If cabbage kimchi doesn't appeal to you, then perhaps Seoul's never-ending plethora of grilled meats will. Gather around a tabletop grill at a barbecue house and savor the aromas of sizzling samgyupsal (pork belly) or galbi (beef ribs). Watching you calorie intake? Head to one of the many Bon Bibimbap franchise locations around Seoul: Its namesake, bibimbap, comprises a bowl of rice, vegetables, chili paste, fried egg and (sometimes) marinated beef that will fill you up without putting a strain on your waistband (or your budget).
Truly adventurous eaters will want to head to Gwangjang Market, the oldest market in Seoul, where you can sample everything from mandu (rice-paper dumplings filled with ground meat or vegetables) to jokbal (pigs' feet boiled in soy sauce, ginger, rice wine and garlic). And remember to save some room for bindaeduk, a fried pancake made from ground mung beans that is reminiscent of a savory funnel cake. For more information about how to follow your taste buds around Seoul, visit the Korea Tourism Organization's official website.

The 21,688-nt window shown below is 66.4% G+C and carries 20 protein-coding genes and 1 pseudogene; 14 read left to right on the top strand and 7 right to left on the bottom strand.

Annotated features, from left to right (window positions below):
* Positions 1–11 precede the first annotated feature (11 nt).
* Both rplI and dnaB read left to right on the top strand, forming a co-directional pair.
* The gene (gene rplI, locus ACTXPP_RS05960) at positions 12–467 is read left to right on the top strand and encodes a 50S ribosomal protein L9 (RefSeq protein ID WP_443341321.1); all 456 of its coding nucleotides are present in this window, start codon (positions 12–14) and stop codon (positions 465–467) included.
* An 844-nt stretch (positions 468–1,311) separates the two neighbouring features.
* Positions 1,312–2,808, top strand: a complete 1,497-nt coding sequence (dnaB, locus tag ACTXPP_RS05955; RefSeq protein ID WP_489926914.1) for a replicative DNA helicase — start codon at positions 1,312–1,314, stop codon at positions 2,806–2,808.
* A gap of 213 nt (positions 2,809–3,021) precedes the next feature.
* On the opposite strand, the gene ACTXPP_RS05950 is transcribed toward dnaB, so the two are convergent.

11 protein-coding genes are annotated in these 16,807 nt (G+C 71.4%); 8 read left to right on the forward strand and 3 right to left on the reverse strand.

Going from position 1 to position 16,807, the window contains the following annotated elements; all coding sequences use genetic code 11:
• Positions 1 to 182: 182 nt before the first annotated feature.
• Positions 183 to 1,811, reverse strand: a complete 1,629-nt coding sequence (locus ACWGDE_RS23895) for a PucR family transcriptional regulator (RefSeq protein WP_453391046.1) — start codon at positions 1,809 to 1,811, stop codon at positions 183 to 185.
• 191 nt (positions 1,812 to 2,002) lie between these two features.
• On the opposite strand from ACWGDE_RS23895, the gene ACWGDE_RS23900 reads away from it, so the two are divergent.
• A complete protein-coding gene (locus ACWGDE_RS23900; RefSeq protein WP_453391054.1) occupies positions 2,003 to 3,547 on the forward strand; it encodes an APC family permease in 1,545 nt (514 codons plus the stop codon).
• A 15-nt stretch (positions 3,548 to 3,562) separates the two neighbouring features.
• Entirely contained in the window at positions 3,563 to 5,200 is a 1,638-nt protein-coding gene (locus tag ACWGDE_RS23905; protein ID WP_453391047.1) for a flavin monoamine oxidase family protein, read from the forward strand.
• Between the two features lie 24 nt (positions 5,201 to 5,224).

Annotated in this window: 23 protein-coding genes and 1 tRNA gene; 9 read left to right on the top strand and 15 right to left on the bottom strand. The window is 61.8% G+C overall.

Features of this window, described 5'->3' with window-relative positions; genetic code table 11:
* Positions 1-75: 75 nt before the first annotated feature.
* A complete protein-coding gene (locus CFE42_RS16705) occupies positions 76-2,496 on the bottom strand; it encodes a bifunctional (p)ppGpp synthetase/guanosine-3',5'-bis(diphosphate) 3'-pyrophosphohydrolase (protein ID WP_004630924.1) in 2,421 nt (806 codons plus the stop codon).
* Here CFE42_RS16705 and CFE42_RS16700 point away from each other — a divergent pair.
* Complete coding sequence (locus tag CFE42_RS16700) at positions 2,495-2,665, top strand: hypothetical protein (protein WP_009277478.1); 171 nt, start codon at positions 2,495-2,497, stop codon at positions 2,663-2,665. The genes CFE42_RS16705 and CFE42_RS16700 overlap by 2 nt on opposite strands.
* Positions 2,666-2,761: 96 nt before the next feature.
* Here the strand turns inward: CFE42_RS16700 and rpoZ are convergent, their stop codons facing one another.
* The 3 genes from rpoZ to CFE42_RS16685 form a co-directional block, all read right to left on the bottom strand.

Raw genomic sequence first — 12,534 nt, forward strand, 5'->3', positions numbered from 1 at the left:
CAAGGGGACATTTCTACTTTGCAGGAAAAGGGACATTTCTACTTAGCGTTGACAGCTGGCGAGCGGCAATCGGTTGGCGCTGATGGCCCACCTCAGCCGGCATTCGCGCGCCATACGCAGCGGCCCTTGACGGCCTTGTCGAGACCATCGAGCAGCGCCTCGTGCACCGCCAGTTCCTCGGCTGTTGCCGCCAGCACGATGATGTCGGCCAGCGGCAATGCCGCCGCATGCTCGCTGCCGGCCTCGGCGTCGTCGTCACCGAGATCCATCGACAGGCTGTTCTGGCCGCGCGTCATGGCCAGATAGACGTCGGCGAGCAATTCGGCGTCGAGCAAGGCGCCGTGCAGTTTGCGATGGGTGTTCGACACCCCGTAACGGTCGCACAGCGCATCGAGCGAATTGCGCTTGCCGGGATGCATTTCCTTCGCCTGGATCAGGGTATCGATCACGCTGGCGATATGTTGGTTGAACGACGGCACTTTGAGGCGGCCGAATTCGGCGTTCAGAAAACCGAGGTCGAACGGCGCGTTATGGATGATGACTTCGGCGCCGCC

The best way to get around Seoul is via the subway. You can throw in a taxi ride here and there if you plan on staying out late, or a bus ride if your destination is too far to walk. Seoul is too massive to be explored solely on foot, but it does contain some neighborhoods that were made for walking (Bukchon Village, for example). Because Seoul's public transportation is so cheap and extensive, we advise against renting a car (plus, traffic in the city is legendary). If need be, you can rent a car at either of Seoul's two airports, Incheon International Airport (ICN) and Gimpo International Airport (GMP). The vast majority of international flights come in via Incheon. You can take a taxi from Incheon or Gimpo into Seoul, or if you're looking to save a little coin, the AREX (Airport Railroad Express) train goes directly into the city too.See details for Getting Around
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The Republic of Korea requires U.S. citizens to hold a valid passport for tourism and business trips lasting up to 90 days from when you enter the country. A trip lasting longer than 90 days or for another reason besides tourism or business requires a visa. For more information, visit the U.S. State Department's website .